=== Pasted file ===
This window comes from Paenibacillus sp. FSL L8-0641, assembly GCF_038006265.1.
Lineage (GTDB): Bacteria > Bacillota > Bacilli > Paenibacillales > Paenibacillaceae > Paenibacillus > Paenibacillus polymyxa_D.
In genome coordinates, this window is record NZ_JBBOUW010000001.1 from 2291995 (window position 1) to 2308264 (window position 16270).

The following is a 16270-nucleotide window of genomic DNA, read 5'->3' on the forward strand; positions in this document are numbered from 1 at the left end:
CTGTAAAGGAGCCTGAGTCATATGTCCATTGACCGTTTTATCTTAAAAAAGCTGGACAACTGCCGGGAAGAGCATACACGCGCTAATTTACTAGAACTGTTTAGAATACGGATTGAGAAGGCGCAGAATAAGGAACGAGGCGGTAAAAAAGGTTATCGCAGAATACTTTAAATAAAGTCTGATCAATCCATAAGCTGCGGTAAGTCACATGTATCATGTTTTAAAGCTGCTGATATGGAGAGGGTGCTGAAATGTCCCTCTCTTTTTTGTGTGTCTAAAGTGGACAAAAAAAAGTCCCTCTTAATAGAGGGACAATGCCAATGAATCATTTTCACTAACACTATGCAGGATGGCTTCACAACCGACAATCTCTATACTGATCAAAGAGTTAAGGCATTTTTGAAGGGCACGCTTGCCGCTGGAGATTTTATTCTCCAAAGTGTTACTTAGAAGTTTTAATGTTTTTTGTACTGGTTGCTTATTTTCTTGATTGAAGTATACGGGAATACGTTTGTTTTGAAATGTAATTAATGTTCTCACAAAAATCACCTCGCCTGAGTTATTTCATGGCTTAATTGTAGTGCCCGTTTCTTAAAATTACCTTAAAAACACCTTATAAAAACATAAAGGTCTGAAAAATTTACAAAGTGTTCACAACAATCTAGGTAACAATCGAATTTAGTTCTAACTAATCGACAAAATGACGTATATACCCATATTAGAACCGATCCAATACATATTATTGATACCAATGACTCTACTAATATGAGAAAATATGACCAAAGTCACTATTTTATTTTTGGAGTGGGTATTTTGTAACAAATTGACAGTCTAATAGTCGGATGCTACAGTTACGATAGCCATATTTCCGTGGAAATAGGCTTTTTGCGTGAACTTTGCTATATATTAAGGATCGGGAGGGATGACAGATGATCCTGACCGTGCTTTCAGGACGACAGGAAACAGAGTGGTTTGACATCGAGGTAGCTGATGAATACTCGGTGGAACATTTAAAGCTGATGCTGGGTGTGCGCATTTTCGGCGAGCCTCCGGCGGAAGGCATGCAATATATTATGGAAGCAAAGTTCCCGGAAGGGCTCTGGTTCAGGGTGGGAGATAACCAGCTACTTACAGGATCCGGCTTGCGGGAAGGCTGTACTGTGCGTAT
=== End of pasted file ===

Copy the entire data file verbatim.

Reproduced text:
This window comes from Paenibacillus sp. FSL L8-0641, assembly GCF_038006265.1.
Lineage (GTDB): Bacteria > Bacillota > Bacilli > Paenibacillales > Paenibacillaceae > Paenibacillus > Paenibacillus polymyxa_D.
In genome coordinates, this window is record NZ_JBBOUW010000001.1 from 2291995 (window position 1) to 2308264 (window position 16270).

The following is a 16270-nucleotide window of genomic DNA, read 5'->3' on the forward strand; positions in this document are numbered from 1 at the left end:
CTGTAAAGGAGCCTGAGTCATATGTCCATTGACCGTTTTATCTTAAAAAAGCTGGACAACTGCCGGGAAGAGCATACACGCGCTAATTTACTAGAACTGTTTAGAATACGGATTGAGAAGGCGCAGAATAAGGAACGAGGCGGTAAAAAAGGTTATCGCAGAATACTTTAAATAAAGTCTGATCAATCCATAAGCTGCGGTAAGTCACATGTATCATGTTTTAAAGCTGCTGATATGGAGAGGGTGCTGAAATGTCCCTCTCTTTTTTGTGTGTCTAAAGTGGACAAAAAAAAGTCCCTCTTAATAGAGGGACAATGCCAATGAATCATTTTCACTAACACTATGCAGGATGGCTTCACAACCGACAATCTCTATACTGATCAAAGAGTTAAGGCATTTTTGAAGGGCACGCTTGCCGCTGGAGATTTTATTCTCCAAAGTGTTACTTAGAAGTTTTAATGTTTTTTGTACTGGTTGCTTATTTTCTTGATTGAAGTATACGGGAATACGTTTGTTTTGAAATGTAATTAATGTTCTCACAAAAATCACCTCGCCTGAGTTATTTCATGGCTTAATTGTAGTGCCCGTTTCTTAAAATTACCTTAAAAACACCTTATAAAAACATAAAGGTCTGAAAAATTTACAAAGTGTTCACAACAATCTAGGTAACAATCGAATTTAGTTCTAACTAATCGACAAAATGACGTATATACCCATATTAGAACCGATCCAATACATATTATTGATACCAATGACTCTACTAATATGAGAAAATATGACCAAAGTCACTATTTTATTTTTGGAGTGGGTATTTTGTAACAAATTGACAGTCTAATAGTCGGATGCTACAGTTACGATAGCCATATTTCCGTGGAAATAGGCTTTTTGCGTGAACTTTGCTATATATTAAGGATCGGGAGGGATGACAGATGATCCTGACCGTGCTTTCAGGACGACAGGAAACAGAGTGGTTTGACATCGAGGTAGCTGATGAATACTCGGTGGAACATTTAAAGCTGATGCTGGGTGTGCGCATTTTCGGCGAGCCTCCGGCGGAAGGCATGCAATATATTATGGAAGCAAAGTTCCCGGAAGGGCTCTGGTTCAGGGTGGGAGATAACCAGCTACTTACAGGATCCGGCTTGCGGGAAGGCTGTACTGTGCGTAT